Buckeyes must show patience at Happy Valley

COLUMBUS, Ohio – Ohio State cornerback Malcolm Jenkins will never forget his first White Out.

Besides, it may help him get ready for his second one, coming up Saturday night at Penn State.

The memory is still vivid from two years later: around 21,000 fans in the Nittany Lions student section wearing blindingly white shirts, stomping their feet, roaring until they were hoarse.

Even before the sixth-ranked Buckeyes could warm up for No. 16 Penn State, the Buckeyes knew they were in for a long night.

“The craziest thing was that they had fans lined up from our locker room to the field,” Jenkins said yesterday, shaking his head at the recollection. “That’s probably the first time – the only time – that’s ever happened. …People cursing you and spitting at you, and things like that.”

One fan singled out Jenkins and reminded him of a punt he’d fumbled several weeks before. Others screamed at the Buckeyes, while others seemed far more threatening.

Tyler Whaley, a backup fullback for the current top-ranked Buckeyes (8-0, 4-0 Big Ten), said it was like running a gauntlet. He said he expects more of the same when Ohio State plays the 24th-ranked Nittany Lions (6-2, 3-2) on Saturday night.

“They’re going to be right in your face and they’re going to be tempting you,” Whaley said of the Nittany Lions’ feverish fans. “You might get a smack on the helmet or on the back. You have to keep your cool right then and there. You don’t ever want to give your focus up to somebody by the concession stand as you go out to prepare for such a big game.”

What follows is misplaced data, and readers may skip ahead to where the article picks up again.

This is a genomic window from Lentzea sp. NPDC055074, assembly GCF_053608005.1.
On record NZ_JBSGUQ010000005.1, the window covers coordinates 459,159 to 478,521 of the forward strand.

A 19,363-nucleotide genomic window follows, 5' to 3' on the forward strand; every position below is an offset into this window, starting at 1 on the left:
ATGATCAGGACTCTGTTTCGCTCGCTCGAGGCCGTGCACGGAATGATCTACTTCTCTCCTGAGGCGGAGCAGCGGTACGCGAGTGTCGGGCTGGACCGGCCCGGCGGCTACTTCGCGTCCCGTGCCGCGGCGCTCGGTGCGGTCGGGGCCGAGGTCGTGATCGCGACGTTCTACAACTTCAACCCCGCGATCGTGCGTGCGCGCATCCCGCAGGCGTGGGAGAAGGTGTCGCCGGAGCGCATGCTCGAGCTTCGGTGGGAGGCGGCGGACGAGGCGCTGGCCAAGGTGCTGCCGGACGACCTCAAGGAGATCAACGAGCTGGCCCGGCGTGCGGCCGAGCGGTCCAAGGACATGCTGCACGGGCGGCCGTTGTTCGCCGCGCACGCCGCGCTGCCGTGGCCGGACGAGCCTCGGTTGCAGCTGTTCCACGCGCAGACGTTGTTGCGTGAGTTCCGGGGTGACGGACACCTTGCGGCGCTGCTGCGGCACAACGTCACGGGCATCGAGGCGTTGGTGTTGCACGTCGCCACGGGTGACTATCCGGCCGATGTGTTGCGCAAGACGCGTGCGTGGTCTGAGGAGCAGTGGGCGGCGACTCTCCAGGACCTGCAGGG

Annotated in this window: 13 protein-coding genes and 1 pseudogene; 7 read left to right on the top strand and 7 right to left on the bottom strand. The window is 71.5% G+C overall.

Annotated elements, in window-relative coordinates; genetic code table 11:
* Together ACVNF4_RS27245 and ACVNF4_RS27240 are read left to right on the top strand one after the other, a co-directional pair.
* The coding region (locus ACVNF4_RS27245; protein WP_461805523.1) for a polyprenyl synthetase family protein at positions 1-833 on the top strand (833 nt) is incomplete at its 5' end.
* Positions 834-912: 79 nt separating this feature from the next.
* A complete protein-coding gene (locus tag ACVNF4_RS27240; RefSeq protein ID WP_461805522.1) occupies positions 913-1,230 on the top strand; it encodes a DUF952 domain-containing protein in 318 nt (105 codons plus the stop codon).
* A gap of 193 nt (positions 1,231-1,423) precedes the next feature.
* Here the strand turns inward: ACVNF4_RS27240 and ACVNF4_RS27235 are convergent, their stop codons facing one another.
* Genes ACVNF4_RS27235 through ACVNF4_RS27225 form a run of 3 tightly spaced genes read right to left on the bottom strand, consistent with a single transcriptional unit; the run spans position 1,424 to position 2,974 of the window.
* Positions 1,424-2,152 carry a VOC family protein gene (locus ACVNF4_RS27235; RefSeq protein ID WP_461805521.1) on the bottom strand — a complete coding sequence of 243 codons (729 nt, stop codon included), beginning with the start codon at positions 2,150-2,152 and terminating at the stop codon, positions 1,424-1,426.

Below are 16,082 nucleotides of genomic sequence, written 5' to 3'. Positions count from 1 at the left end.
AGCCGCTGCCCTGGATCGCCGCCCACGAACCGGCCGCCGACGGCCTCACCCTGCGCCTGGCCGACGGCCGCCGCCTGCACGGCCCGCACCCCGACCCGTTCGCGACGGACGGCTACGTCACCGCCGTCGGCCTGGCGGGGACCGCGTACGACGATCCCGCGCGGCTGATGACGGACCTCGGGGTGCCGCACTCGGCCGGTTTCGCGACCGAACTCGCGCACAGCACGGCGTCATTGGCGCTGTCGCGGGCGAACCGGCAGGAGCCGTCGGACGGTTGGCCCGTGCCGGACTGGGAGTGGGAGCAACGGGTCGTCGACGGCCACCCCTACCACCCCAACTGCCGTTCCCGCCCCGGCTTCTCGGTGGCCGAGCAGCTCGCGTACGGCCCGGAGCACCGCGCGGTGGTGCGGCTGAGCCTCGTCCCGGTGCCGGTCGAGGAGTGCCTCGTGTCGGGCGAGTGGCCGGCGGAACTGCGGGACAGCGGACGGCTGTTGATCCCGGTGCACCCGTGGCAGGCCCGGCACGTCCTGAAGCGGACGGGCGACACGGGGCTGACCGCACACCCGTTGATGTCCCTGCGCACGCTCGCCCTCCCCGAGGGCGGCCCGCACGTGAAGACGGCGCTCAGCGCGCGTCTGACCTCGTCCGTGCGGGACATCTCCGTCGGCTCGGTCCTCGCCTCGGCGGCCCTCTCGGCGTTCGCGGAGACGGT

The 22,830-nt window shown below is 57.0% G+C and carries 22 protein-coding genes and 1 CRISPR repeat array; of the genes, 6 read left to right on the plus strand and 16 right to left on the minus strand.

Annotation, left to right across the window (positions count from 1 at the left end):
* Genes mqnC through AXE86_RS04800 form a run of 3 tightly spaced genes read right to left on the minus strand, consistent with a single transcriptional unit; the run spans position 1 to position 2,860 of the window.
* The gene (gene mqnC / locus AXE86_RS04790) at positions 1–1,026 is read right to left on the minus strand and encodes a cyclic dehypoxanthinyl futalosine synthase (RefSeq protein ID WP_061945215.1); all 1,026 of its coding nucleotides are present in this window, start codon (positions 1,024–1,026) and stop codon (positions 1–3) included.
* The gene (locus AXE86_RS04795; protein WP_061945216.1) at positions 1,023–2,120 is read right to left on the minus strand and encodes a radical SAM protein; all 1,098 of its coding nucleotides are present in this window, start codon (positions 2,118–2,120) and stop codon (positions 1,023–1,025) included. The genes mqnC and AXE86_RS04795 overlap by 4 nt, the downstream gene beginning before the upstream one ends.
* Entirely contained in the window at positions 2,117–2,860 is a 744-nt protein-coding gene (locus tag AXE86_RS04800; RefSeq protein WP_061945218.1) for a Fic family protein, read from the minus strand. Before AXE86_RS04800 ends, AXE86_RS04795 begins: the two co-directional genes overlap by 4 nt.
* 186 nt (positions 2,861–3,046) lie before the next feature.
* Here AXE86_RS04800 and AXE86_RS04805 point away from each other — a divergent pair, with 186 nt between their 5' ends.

Still, getting to the field was the easy part in 2005. Then Ohio State had to play the Nittany Lions and ended up with a 17-10 loss.

This weekend’s game will be the Buckeyes’ fourth night game of the season. Coach Jim Tressel said there are several reasons why fans seem to be more volatile, louder and more jacked up for the football version of Saturday night live.

“I think they make a day of it. They begin their enthusiasm and it just grows,” he said, a smile playing on his lips as he hinted that some fans might be drinking something stronger than root beer to get up for the game. “By 8 o’clock, their enthusiasm is overflowing. Perhaps they sit in the tailgate lots and watch the games and get excited about the competition on TV and all that stuff.”